Groundwater Resource in the Crystalline Rocks of the Johannesburg Area, South Africa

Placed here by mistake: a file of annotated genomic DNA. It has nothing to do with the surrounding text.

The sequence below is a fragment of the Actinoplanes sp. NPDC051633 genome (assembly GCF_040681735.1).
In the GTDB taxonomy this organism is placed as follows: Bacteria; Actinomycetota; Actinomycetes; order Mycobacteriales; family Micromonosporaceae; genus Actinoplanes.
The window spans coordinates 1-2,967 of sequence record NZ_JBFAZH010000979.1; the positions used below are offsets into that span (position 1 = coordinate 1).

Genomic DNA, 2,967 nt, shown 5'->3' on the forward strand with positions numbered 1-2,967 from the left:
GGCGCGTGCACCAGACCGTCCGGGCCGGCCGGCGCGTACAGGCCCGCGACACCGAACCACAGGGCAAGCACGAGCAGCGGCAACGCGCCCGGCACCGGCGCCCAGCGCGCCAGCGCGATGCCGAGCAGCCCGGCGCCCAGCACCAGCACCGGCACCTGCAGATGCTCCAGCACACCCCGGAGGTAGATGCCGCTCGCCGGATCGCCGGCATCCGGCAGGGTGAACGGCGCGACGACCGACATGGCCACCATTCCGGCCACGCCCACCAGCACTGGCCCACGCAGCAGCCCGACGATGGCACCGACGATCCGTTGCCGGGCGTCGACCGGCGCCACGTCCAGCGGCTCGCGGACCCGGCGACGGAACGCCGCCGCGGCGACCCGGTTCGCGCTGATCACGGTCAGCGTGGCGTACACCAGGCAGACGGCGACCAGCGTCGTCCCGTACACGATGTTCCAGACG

Understanding the groundwater dynamics is very important for strategic management of the water resource as urbanization and population growth put South Africa’s current water supply under tremendous stress. The groundwater resources potential and quality characteristics of the greater Johannesburg area, was thoroughly assessed using hydrogeochemical and environmental isotope techniques. The results of the geochemical and stable isotope investigations help understand the groundwater setting. Mixing process of fresh and polluted water is taking place at shallow zones within the weathered crystalline rocks and dissolution cavities in dolomites, where the rocks are characterized by the lithological and structural complexities. Furthermore, it was confirmed that the solute composition of the water results from two basic contributions: the reaction of meteoric water with weathered zones in the near surface area and direct infiltration through dolomite dissolution cavities. The results further indicate that the dominant movement mechanism of ions is through a diffusive process, which could be due to the limited availability of fractures with depth and its possible sealing by calcite precipitation. Consequently, the provenance of groundwater circulation is limited to shallow depths, however, dissolution cavities, fractured and sheared zones allow deeper circulation of groundwater. Moreover, the natural water quality is found to be highly impacted by acid mine drainage which is derived from the gold mines in the Witwatersrand basin as it has been observed in previous studies.


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